Residents throughout Hillsdale County may have heard planes flying above them all day on Sept. 8 due to the 70 planes that partook in a fly-in. To view all of these planes, more than 1,500 people attended the Hillsdale Municipal Airport’s fourth annual Patriot’s Day Fly-In this past Sunday.
Airport manager and professional pilot Ginger Moore said the fly-in was a success because of dedicated community volunteers from groups like the civil air patrol, airport committee advisers, and other friends of the airport.
“It went very well, we were very happy,” Moore said. “This was really special, it was a beautiful day.”
Attendees had the opportunity to eat breakfast, experience a classic car cruise-in, and get an up-close look at the Yankee Air Museum’s B‑17 Yankee Lady.
Hillsdale County resident Rick Walch said this was his first time at a fly-in, and he came to see the B‑17.
“It’s better than I thought,” Walch said. “It’s neat to see something that old, and it’s nice to see everyone come out for the event.”
B‑17 Flight Engineer Barret Vance said the B‑17 was used in World War II and was the first four-engine aircraft. Throughout history, Vance added, there have been 12,731 B‑17 airplanes manufactured.
“It’s very rugged and durable,” Vance said. “It can take a lot of battle damage.”
As a flight engineer, Vance said he is responsible for making sure the airplane is in “good-working” order. Vance added that at the beginning of WWII this plane held 10 crewmembers: a pilot, copilot, flight engineer, bombardier, navigator, radioman, and four gunners. This number eventually dropped to nine as the war progressed.
While many attendees looked at the B‑17, some had the chance to win a raffle for a 25 minute ride in one of the B‑17’s 12 seats. The raffle, hosted by the Exchange Club of Hillsdale, cost $20 per person and the ride itself cost $35; a ride in a B17 normally costs $450. The Exchange Club provided two rounds of rides: a flight for veterans and a flight for raffle winners.
The raffle was the Exchange Club’s new addition to the event; previously they had done general management and breakfast.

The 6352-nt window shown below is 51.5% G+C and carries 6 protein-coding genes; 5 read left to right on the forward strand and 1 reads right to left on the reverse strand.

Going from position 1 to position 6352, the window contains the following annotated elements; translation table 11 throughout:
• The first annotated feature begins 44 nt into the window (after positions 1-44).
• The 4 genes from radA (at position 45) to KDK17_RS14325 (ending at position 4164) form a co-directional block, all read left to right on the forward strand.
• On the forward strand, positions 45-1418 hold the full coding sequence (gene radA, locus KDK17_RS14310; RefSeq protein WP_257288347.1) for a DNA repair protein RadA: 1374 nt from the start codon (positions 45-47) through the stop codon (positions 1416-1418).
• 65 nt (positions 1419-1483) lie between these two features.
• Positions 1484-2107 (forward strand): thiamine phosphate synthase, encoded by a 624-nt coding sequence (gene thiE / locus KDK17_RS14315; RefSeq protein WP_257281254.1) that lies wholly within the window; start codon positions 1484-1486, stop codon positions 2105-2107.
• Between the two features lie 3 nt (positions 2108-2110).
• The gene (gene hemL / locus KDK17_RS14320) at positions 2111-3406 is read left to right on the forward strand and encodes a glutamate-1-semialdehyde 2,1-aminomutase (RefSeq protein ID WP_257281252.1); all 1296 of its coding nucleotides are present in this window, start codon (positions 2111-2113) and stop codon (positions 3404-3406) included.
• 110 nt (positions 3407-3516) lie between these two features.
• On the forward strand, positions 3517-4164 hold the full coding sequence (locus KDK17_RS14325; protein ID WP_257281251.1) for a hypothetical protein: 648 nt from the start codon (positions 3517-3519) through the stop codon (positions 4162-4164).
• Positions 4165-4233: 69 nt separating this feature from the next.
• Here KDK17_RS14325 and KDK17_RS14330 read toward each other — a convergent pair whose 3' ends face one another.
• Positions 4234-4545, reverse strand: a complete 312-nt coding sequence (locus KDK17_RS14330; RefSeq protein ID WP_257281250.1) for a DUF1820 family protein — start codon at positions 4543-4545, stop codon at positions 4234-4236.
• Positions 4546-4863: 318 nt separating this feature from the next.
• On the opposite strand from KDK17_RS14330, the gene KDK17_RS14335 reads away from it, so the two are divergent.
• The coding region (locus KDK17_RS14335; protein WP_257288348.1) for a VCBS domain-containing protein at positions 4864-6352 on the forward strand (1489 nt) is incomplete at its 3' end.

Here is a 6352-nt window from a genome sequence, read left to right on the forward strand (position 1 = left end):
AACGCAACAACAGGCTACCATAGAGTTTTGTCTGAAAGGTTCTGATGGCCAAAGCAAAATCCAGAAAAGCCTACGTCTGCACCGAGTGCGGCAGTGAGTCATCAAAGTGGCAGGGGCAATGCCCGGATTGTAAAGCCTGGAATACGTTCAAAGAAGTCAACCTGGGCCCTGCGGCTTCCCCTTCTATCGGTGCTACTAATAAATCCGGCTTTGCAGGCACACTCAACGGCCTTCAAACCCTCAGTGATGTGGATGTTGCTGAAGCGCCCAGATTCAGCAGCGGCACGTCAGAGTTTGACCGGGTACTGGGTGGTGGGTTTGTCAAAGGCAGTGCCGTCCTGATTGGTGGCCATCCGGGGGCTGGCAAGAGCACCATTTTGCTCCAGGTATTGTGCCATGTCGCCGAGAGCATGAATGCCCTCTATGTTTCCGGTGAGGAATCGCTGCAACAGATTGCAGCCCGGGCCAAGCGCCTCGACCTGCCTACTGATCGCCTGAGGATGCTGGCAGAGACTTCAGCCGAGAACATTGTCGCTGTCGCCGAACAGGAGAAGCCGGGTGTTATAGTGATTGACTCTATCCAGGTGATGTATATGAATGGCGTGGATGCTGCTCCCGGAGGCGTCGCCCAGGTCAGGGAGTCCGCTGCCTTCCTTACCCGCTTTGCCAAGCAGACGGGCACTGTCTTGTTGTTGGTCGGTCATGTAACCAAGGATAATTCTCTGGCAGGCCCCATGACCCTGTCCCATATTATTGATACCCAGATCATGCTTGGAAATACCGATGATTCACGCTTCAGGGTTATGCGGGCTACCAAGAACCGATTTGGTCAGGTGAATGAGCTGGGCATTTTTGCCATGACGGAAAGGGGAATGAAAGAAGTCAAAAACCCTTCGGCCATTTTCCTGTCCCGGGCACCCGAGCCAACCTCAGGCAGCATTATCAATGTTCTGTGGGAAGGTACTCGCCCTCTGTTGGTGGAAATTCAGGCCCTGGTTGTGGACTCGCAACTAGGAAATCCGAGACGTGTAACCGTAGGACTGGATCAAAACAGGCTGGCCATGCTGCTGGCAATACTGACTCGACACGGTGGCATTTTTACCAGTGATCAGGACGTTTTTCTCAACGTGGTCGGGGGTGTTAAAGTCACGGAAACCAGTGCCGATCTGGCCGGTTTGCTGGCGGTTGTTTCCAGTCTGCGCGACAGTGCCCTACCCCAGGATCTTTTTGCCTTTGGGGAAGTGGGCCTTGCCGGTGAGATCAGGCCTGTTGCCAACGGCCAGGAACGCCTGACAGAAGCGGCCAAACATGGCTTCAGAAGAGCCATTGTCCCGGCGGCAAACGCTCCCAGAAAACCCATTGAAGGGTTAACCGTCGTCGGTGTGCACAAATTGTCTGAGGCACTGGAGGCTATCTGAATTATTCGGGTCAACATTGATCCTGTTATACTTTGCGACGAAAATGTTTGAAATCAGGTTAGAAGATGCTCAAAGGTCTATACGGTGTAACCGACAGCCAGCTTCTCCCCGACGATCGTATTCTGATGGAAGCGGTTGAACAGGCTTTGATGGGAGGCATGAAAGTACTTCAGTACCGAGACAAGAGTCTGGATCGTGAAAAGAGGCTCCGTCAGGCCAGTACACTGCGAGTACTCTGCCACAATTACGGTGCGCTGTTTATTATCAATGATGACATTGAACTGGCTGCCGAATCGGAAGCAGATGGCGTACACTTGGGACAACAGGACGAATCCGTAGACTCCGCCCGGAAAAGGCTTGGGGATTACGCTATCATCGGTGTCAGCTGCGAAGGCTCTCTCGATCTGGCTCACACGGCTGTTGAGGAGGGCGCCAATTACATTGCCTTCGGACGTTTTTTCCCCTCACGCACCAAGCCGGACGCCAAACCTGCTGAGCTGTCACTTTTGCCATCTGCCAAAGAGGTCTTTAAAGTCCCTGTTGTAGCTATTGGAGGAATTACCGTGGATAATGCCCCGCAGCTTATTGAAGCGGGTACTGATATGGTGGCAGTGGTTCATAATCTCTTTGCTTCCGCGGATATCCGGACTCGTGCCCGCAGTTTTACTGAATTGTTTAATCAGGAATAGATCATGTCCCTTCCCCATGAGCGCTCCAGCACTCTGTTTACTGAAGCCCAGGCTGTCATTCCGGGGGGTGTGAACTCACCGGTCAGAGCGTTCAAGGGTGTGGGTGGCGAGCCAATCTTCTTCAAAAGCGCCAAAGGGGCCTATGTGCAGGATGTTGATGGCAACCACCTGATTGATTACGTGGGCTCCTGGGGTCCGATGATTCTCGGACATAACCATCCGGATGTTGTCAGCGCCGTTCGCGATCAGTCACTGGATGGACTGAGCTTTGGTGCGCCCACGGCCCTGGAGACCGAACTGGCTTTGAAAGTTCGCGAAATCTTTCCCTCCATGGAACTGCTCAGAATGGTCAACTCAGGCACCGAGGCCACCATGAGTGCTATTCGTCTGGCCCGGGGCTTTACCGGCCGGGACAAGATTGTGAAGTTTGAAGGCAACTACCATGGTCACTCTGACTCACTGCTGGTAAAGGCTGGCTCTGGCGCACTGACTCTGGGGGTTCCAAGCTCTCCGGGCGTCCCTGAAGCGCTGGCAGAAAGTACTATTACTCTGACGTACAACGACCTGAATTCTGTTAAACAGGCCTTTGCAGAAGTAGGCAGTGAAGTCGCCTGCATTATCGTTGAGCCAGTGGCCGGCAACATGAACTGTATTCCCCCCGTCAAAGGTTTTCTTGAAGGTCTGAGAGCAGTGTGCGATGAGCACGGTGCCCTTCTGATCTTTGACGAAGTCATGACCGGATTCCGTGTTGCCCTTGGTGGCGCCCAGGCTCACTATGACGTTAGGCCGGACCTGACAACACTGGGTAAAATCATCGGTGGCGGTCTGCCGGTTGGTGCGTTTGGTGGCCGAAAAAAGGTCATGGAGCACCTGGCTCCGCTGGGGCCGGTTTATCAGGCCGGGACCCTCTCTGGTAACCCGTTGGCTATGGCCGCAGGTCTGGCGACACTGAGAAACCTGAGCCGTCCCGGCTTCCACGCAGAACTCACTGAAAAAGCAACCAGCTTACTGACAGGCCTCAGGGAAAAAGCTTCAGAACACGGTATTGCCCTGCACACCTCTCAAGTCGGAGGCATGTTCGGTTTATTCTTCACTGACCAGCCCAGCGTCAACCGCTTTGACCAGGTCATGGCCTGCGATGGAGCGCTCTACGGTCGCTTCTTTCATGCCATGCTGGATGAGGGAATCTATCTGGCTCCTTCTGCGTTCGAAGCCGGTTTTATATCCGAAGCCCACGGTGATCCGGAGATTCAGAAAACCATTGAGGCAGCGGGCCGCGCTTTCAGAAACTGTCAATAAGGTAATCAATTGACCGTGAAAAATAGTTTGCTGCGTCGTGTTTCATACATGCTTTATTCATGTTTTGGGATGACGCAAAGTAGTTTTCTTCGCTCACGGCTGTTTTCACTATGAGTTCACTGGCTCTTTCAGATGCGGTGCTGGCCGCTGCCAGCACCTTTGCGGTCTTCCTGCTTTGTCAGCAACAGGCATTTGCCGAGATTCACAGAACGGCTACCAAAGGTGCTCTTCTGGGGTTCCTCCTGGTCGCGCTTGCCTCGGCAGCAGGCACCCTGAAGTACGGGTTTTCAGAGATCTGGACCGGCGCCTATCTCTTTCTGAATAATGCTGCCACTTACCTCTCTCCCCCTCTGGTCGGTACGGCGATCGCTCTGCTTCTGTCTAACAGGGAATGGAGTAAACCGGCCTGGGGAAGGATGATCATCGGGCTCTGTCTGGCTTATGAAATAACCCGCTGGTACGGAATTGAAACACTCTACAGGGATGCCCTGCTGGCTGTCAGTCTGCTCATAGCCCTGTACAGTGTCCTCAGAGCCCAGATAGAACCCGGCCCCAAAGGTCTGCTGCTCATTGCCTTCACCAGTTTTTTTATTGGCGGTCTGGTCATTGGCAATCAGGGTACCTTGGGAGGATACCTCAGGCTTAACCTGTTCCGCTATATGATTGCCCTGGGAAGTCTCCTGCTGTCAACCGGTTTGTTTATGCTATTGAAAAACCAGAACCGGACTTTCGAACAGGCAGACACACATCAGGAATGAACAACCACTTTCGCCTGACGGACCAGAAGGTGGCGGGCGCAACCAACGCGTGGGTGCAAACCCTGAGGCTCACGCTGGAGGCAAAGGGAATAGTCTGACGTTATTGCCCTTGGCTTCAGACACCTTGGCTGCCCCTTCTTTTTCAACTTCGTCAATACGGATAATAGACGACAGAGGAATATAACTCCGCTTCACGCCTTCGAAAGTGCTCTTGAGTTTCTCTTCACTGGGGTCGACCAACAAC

An airport committee adviser also paid for five more seats to make a third flight on the B‑17 possible. Seven other attendees paid for their own seats to fill the B‑17 for the extra flight.
In addition to the B‑17, attendees had the opportunity to look at several smaller planes.
Resident of Hillsdale County, Andi Dixon, said this was her first time at a fly-in. She also brought her son and nephew to celebrate her nephew’s third birthday.
“I think the people that own the planes are super nice,” Dixon said. “They let the boys get in the plane.”
People also had the opportunity to take a ride in some of the visiting planes and a helicopter. Additionally, local emergency and fire and police departments were present to show attendees their trucks and equipment.
Moore, who has been a pilot for 41 years, said fly-ins are something that pilots have done since their existence. “They used to call them ‘dawn patrol,’” she said. “We’ve been having them out here since I was a little kid.”
Both of Moore’s parents were pilots, and she was present for the opening of the Hillsdale Municipal Community Airport in 1963. Her mom flew from Florida on a four-seat plane for this year’s fly-in.
Moore grew up spending time at the Hillsdale Municipal Airport and has participated in and helped out with fly-ins throughout the course of her life.
“It’s such a great community event,” she said. “Kids love it; it’s great for the whole family.”